And she being Asian, it must feel important to have people like her represented in the media. And with the visibility that came with ‘Glee’, you were an early figure that helped the momentum going. How did that feel?
Yeah, it felt important to me. I was subconsciously idolizing Lea Salonga on Broadway and Sandra Oh on ‘Grey’s Anatomy’ because they were Asian, and it didn’t faze me that was why for a while. And so, it felt important to me because I started hearing from fans, especially young Asian girls who would say, “I’m so Tina, Tina is my favorite character”, and I was that girl, so I understand what that meant. I just finished ‘Beef’ and I love seeing these incredible shows with these all-Asian casts.
Did you ever struggle with that kind of social identity, especially if you were not raised in Asian culture?
Yeah, definitely. I feel like I’m trying to find my way. I was adopted, growing up in a very American white household. Out in the world, people were sometimes confused by my name and the way I looked and what they saw. Even in audition rooms, people are just confused. And so, it’s hard. It’s been hard ever since…I think, even still, I’m still trying to find my way. I don’t think our industry fully understands what to do with adoptees just yet.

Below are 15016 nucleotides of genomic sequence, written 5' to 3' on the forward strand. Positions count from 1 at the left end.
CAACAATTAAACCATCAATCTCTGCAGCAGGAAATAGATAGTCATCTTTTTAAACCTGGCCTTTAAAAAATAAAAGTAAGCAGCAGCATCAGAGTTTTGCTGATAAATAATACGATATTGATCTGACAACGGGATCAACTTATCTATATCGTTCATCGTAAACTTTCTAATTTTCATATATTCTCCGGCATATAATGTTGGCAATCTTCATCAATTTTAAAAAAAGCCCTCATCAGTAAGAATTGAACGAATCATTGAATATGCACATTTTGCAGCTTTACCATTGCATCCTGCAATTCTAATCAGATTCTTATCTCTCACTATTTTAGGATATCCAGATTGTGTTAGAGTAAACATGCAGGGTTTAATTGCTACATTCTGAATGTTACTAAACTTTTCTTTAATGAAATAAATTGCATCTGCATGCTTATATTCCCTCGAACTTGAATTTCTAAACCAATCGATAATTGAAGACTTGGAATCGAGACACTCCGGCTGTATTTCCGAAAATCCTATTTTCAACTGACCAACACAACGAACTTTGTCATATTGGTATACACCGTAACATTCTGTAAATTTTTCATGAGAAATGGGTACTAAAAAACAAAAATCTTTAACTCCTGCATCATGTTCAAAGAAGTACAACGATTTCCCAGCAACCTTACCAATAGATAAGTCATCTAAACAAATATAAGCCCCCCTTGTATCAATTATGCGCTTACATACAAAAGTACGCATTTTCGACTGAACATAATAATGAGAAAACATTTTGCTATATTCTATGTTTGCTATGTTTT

Lastly, do you have any ideas or hopes for what could change or become better in the [showbusiness] industry or in the way people identify communities that would make someone like you feel more at home?
Yeah, that’s a good question. I mean, I don’t know that I will feel at home until I feel it. But I do know that in the way that I see representation on an LGBTQ show having a full, diverse writers’ room, full of LGBTQ writers, it feels like for an adoptee [it’s important] having our voices in there as well. Yeah, listen to us, experience us as well, and lift us up. Everyone’s story is different and there’s room for them all.